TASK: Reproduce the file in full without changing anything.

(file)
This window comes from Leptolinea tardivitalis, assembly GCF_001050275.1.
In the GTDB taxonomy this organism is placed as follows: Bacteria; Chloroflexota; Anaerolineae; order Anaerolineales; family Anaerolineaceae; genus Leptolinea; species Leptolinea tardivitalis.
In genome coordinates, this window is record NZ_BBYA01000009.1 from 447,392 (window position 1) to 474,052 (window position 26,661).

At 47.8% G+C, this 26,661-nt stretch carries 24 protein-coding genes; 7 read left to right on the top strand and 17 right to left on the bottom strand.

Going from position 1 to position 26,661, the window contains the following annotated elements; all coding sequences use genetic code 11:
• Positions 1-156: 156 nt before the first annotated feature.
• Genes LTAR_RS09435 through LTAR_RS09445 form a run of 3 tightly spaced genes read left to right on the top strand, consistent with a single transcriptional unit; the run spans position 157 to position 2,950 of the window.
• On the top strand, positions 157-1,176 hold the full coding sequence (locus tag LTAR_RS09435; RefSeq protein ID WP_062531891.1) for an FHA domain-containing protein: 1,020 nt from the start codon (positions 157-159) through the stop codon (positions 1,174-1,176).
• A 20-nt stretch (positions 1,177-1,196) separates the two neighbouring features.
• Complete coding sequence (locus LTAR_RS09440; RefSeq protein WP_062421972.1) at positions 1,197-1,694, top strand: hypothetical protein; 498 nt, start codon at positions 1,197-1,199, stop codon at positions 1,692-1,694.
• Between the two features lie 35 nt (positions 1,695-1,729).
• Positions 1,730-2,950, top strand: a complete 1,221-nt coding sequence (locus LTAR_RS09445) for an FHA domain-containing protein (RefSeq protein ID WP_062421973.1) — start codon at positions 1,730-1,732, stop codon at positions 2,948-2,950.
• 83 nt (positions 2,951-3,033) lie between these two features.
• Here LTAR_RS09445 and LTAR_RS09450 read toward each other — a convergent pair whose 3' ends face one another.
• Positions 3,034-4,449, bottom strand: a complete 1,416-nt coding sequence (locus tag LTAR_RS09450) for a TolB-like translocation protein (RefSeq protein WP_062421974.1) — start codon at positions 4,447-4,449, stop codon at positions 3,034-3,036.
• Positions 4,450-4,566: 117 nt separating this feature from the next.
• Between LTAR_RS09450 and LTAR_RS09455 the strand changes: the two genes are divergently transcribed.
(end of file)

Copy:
This window comes from Leptolinea tardivitalis, assembly GCF_001050275.1.
In the GTDB taxonomy this organism is placed as follows: Bacteria; Chloroflexota; Anaerolineae; order Anaerolineales; family Anaerolineaceae; genus Leptolinea; species Leptolinea tardivitalis.
In genome coordinates, this window is record NZ_BBYA01000009.1 from 447,392 (window position 1) to 474,052 (window position 26,661).

At 47.8% G+C, this 26,661-nt stretch carries 24 protein-coding genes; 7 read left to right on the top strand and 17 right to left on the bottom strand.

Going from position 1 to position 26,661, the window contains the following annotated elements; all coding sequences use genetic code 11:
• Positions 1-156: 156 nt before the first annotated feature.
• Genes LTAR_RS09435 through LTAR_RS09445 form a run of 3 tightly spaced genes read left to right on the top strand, consistent with a single transcriptional unit; the run spans position 157 to position 2,950 of the window.
• On the top strand, positions 157-1,176 hold the full coding sequence (locus tag LTAR_RS09435; RefSeq protein ID WP_062531891.1) for an FHA domain-containing protein: 1,020 nt from the start codon (positions 157-159) through the stop codon (positions 1,174-1,176).
• A 20-nt stretch (positions 1,177-1,196) separates the two neighbouring features.
• Complete coding sequence (locus LTAR_RS09440; RefSeq protein WP_062421972.1) at positions 1,197-1,694, top strand: hypothetical protein; 498 nt, start codon at positions 1,197-1,199, stop codon at positions 1,692-1,694.
• Between the two features lie 35 nt (positions 1,695-1,729).
• Positions 1,730-2,950, top strand: a complete 1,221-nt coding sequence (locus LTAR_RS09445) for an FHA domain-containing protein (RefSeq protein ID WP_062421973.1) — start codon at positions 1,730-1,732, stop codon at positions 2,948-2,950.
• 83 nt (positions 2,951-3,033) lie between these two features.
• Here LTAR_RS09445 and LTAR_RS09450 read toward each other — a convergent pair whose 3' ends face one another.
• Positions 3,034-4,449, bottom strand: a complete 1,416-nt coding sequence (locus tag LTAR_RS09450) for a TolB-like translocation protein (RefSeq protein WP_062421974.1) — start codon at positions 4,447-4,449, stop codon at positions 3,034-3,036.
• Positions 4,450-4,566: 117 nt separating this feature from the next.
• Between LTAR_RS09450 and LTAR_RS09455 the strand changes: the two genes are divergently transcribed.